Ohkehteau (Plants of the Earth): A Shinnecock Oral History

Ohkehteau (Plants of the Earth): A Shinnecock Oral History - Staghorn Sumac

Staghorn Sumac (Rhus typhina)
Native Flora Garden, Discovery Garden
Running time 0:42

The staghorn sumac is one of my favorite plant medicines. We’ve been using staghorn sumac for hundreds of years. When harvested, its berries can be boiled and made into a tea that kind of tastes like lemonade and has high amounts of vitamin C. I like to call it “Indian Emergen-C pack.” The bark is fuzzy and when you peel it back, it has a bright green color and can be used to make a dye. Staghorn sumac can be found in dry uplands, old fields, or hardwood forest edges. Birds enjoy its berries and the bees are attracted to its flowers in the springtime.

Plants of the Earth

Ohkehteau (Plants of the Earth): A Shinnecock Oral History highlights native plants around Brooklyn Botanic Garden and the ways that Indigenous peoples use and know them. On your self-guided tour, hear Chenae Bullock tell stories passed down to her and describe traditional uses for plants, including medicines that have been used for thousands of years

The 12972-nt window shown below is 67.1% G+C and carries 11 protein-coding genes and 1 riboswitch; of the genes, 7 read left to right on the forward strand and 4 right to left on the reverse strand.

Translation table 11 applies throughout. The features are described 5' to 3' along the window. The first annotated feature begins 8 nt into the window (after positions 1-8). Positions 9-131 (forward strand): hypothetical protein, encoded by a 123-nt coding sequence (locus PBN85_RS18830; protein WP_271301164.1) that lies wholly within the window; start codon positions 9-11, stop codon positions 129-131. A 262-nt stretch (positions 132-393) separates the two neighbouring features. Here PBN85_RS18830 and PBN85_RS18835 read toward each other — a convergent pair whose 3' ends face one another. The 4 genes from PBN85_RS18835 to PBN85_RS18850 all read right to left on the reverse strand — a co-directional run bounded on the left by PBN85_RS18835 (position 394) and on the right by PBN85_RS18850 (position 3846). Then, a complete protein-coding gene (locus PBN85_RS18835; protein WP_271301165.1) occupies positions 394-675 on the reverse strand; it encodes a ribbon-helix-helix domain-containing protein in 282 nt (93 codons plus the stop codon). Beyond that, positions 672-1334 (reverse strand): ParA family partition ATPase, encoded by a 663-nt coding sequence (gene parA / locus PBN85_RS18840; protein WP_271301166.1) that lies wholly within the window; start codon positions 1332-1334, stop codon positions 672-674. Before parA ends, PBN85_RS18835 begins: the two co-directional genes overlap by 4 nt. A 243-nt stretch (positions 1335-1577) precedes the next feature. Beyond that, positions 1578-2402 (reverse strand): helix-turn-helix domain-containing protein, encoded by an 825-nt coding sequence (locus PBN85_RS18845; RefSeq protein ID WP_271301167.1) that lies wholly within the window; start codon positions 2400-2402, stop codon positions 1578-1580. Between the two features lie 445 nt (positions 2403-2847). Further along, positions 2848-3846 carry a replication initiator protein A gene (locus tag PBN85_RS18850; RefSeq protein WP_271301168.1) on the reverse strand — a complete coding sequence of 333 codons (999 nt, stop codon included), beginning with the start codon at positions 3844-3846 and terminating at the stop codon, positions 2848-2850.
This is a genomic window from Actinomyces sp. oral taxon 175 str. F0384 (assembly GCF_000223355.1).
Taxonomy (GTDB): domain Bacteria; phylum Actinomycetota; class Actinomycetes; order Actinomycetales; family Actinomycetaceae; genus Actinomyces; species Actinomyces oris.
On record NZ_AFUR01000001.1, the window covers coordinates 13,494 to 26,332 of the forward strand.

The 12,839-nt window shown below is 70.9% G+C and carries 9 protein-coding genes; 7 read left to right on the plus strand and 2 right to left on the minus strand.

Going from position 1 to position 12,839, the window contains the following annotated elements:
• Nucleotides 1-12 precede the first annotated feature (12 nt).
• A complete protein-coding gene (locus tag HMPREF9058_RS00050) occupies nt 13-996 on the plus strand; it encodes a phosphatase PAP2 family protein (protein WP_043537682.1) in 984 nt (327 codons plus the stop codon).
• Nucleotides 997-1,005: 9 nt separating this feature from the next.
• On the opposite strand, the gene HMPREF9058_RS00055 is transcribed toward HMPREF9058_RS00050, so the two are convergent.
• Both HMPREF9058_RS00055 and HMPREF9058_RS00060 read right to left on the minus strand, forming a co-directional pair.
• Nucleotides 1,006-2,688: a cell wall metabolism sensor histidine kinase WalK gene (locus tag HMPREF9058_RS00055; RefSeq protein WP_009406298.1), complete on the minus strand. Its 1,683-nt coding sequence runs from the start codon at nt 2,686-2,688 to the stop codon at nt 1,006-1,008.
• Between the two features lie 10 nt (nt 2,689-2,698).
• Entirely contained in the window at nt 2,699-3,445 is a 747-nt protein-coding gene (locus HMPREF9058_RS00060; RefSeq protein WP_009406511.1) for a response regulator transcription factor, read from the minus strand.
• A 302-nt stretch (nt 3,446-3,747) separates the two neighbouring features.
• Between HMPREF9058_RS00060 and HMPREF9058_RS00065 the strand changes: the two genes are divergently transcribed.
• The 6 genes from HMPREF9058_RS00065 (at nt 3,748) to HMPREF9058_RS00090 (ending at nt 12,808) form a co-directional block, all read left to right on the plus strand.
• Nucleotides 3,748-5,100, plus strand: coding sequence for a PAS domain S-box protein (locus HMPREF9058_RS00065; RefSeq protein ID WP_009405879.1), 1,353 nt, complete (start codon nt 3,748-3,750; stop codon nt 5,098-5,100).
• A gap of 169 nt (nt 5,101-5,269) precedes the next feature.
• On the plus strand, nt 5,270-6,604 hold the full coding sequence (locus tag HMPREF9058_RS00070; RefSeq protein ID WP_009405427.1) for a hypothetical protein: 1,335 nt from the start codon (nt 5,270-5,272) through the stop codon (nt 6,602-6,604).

Hear all the stories.

“It’s hard to protect what you cannot recognize. This tour was made with good intent to share the value of the plants and in turn, protect our Earth.” —Chenae Bullock

  • A brown-skinned woman with indigenous face paint, beaded headband and feather earrings looks skyward

    Chenae Bullock is an enrolled Shinnecock Indian Nation tribal member and a descendant of the Montauk Tribe in Long Island, New York. Chenae is a community leader, water protector, cultural preservationist, Indigenous perspective historian, and humanitarian and has worked at many accredited Indigenous museums. She is the author of 50 Plant Medicines: Indigenous Oral History and Perspective, on which this exhibit is based.

Image, top of page: Chenae Bullock